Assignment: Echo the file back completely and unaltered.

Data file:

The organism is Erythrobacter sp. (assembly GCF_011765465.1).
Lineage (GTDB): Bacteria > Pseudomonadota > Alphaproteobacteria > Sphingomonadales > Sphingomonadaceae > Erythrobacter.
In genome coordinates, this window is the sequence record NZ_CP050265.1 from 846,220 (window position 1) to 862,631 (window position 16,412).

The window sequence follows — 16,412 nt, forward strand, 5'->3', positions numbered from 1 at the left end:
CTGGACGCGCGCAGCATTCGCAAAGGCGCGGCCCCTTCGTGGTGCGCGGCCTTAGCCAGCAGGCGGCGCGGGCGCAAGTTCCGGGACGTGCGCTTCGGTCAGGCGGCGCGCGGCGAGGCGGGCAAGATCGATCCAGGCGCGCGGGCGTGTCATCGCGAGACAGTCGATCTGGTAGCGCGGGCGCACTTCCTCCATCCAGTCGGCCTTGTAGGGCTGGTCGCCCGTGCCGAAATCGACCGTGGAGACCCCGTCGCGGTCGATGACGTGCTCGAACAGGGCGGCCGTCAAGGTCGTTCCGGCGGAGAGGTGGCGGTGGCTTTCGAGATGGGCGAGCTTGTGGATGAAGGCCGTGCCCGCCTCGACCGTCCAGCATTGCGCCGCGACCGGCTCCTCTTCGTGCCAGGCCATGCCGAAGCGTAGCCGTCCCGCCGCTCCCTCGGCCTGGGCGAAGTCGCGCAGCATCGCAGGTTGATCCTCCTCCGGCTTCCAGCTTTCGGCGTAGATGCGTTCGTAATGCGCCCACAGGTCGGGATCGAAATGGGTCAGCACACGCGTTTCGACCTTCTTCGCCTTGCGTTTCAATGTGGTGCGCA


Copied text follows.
The organism is Erythrobacter sp. (assembly GCF_011765465.1).
Lineage (GTDB): Bacteria > Pseudomonadota > Alphaproteobacteria > Sphingomonadales > Sphingomonadaceae > Erythrobacter.
In genome coordinates, this window is the sequence record NZ_CP050265.1 from 846,220 (window position 1) to 862,631 (window position 16,412).

The window sequence follows — 16,412 nt, forward strand, 5'->3', positions numbered from 1 at the left end:
CTGGACGCGCGCAGCATTCGCAAAGGCGCGGCCCCTTCGTGGTGCGCGGCCTTAGCCAGCAGGCGGCGCGGGCGCAAGTTCCGGGACGTGCGCTTCGGTCAGGCGGCGCGCGGCGAGGCGGGCAAGATCGATCCAGGCGCGCGGGCGTGTCATCGCGAGACAGTCGATCTGGTAGCGCGGGCGCACTTCCTCCATCCAGTCGGCCTTGTAGGGCTGGTCGCCCGTGCCGAAATCGACCGTGGAGACCCCGTCGCGGTCGATGACGTGCTCGAACAGGGCGGCCGTCAAGGTCGTTCCGGCGGAGAGGTGGCGGTGGCTTTCGAGATGGGCGAGCTTGTGGATGAAGGCCGTGCCCGCCTCGACCGTCCAGCATTGCGCCGCGACCGGCTCCTCTTCGTGCCAGGCCATGCCGAAGCGTAGCCGTCCCGCCGCTCCCTCGGCCTGGGCGAAGTCGCGCAGCATCGCAGGTTGATCCTCCTCCGGCTTCCAGCTTTCGGCGTAGATGCGTTCGTAATGCGCCCACAGGTCGGGATCGAAATGGGTCAGCACACGCGTTTCGACCTTCTTCGCCTTGCGTTTCAATGTGGTGCGCA